is on Monday 26th November - 'How Vermin Are Shaping our Future
THIS IS NOT A GATEWAY SALONS presents: PUBLIC AIR SPACE
Hosted by PUBLIC WORKS
Monday 24TH September 2007
18:30 for 19:00 Start
From Stonehenge, to churches to university spires; houses of
parliament to central railway stations and public housing projects;
tall buildings have been expressions of public, civil and religious
life. There is no doubt this has changed. Does this change matter?
What is their new potential?
London's skyline has transformed in the last five years and is
likely to continue to do so for another five. Only a few times each
century do cities go through such focussed and prolific production
and re-development. In its rush, each "boom" forges a
transformation on the morphology of the city for future generations
This Is Not A Gateway (TINAG) asks should everyone in the city
have access to a horizon? Should this access be policy in the
London Plan? Might these spaces articulate the new multiculturalism
and 24hr clock of cities? Could "public spaces in the sky" be our
new Hampstead Heath, Epping Forest or Queen's Park?
Dedicated to creating arenas for emerging voices related to
cities, across cultures and disciplines TINAG coordinates bimonthly
salons, annual festival, publications and an online library.
On this occasion we are delighted to be joined by four
outstanding urbanists to consider and reconsider the relationships
between tall buildings, amenity and public spaces - what they might
be, what they might mean; in the air, up in the sky, in the city.
PUBLIC AIR SPACE speakers:
LeÌa Ayoub (Researcher, Robert Tavernor Consultancy, LSE)
Paul Goodwin (Re-visioning Black Urbanism, CUCR Goldsmiths College)
Lina Gudmundsson (Urban Designer, Design for London )
Indy Johar (Architect, Zero Zero Architects)
To download a pdf press release click here ->tinag-public-air-space-salon-press.pdf
The first THIS IS NOT A GATEWAY SALON held at public works was
about THE SUBURBANISATION OF THE CITY. Speakers included Deborah
Stevenson, Denna Jones, Allessandra Buonfino and Kathriyn Frith.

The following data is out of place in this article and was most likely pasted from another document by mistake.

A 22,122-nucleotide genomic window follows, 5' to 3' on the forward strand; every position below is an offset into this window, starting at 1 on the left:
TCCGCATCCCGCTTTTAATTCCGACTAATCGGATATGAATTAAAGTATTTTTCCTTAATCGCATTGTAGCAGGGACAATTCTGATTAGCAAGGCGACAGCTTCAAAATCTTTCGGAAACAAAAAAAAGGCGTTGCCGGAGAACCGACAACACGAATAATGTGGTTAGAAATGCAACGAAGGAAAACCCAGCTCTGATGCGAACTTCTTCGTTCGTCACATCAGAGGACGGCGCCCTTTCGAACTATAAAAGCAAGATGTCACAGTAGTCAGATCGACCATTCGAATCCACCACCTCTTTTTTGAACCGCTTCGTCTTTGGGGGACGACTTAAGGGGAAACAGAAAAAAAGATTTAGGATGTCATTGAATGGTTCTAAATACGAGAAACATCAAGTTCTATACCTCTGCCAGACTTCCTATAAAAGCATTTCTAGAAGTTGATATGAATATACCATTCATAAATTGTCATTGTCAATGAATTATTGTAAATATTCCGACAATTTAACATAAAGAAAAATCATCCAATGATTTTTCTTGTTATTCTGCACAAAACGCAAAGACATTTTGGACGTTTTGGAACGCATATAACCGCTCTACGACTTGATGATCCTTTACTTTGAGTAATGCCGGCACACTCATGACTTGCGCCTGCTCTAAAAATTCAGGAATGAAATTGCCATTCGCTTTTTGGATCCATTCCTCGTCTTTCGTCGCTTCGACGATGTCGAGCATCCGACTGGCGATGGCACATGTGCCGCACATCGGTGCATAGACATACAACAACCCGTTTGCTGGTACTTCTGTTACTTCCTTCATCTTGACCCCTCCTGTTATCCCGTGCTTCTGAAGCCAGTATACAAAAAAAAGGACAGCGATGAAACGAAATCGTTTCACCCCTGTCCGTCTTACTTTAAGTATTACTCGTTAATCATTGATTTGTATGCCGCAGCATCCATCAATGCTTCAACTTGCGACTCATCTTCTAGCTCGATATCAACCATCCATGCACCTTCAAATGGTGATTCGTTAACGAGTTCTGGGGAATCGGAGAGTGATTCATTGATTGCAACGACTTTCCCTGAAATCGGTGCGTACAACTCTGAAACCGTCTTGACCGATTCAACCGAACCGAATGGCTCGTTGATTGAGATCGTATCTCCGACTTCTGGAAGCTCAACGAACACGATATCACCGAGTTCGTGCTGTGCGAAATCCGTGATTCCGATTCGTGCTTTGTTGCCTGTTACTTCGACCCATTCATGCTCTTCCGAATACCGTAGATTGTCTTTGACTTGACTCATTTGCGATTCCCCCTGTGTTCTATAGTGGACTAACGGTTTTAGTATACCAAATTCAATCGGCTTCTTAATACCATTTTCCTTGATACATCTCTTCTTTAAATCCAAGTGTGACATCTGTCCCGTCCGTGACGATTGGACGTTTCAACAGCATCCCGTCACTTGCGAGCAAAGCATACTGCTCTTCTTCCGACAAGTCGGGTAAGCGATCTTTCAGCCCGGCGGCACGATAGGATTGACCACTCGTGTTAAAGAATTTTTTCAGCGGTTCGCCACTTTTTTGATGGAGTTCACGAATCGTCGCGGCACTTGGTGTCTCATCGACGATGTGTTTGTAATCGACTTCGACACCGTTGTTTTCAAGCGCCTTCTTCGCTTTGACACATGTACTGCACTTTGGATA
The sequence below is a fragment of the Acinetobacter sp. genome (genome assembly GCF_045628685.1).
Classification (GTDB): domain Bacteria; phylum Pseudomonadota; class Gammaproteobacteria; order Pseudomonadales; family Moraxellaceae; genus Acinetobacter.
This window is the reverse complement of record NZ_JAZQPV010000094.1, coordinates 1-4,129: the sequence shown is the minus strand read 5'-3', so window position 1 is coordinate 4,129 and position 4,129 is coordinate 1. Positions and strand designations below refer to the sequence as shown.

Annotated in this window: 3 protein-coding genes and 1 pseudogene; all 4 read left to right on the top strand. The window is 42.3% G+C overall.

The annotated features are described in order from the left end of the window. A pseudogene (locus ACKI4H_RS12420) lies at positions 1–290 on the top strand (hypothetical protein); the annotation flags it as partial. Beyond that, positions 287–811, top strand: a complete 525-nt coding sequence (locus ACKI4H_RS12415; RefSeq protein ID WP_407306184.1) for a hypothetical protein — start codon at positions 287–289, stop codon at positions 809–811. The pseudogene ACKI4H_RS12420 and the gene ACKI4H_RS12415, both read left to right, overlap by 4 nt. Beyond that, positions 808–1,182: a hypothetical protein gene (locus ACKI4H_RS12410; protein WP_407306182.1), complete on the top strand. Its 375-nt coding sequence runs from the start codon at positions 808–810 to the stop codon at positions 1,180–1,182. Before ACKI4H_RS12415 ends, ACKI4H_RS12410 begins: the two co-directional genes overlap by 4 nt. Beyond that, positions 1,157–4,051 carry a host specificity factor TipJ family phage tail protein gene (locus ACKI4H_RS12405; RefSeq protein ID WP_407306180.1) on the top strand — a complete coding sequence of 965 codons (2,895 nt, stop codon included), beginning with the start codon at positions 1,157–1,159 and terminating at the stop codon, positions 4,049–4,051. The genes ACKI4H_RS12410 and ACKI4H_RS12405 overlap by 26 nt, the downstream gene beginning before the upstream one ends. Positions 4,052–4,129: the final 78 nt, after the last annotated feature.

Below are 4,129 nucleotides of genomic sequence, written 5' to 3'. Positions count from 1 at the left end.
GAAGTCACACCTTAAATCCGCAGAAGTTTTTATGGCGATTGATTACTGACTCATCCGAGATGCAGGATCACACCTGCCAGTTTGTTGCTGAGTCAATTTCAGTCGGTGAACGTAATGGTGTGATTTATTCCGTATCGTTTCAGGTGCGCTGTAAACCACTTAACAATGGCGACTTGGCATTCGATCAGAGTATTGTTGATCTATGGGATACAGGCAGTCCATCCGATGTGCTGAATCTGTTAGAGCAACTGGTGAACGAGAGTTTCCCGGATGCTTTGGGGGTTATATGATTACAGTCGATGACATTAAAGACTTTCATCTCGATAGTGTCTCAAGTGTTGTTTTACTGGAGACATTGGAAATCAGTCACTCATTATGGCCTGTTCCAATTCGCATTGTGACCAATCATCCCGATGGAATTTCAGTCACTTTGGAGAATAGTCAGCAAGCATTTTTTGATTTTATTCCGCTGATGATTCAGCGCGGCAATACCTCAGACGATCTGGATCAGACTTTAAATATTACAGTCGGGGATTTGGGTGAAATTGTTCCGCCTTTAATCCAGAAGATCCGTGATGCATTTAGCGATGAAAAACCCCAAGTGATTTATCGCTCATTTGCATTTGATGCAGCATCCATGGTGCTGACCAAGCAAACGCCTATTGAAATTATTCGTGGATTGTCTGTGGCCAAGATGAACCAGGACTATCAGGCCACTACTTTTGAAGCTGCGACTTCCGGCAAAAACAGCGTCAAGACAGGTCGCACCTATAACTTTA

With additional research conducted by Monica Postiglione.
Coordinated by www.thisisnotagateway.net
THE SUBURBANISATION OF THE CITY / THIS IS NOT A GATEWAY â€"
The City is being Suburbanised, so said David Harvey at his
recent winter lecture at the London School of Economics. His
lecture ended with the challenge to the audience, that the City was
being suburbanised, that the values and aims of the suburbs are now
shaping and forming the city.
TINAG Salons has invited four remarkable urbanists to peer a
little closer at his argument, showcasing policy documents, drawing
attention to recent projects on the ground, presenting art projects
directly dealing with this concern, taking a snapshot of the
current social norms and their historical development alongside
looking at who and how these ideas have gained currency.
TINAG Salons is the evolution of 2004 Sideshow Salons, which
focused on the special kind of madness that is the Thames Gateway /
Thames Reach. This series provides the prelude to This Is Not A
Gateway, A Festival of European Young Urbanists.
TINAG Salons have niknacked with the kind and warm folk at
publicworks, who are hosting this series of salons in their new
studio. Like Sideshow, there are always beers and bagels and these
have been provided with the foresight that could only come from the
LSE Cities Society & LSE Planning Society.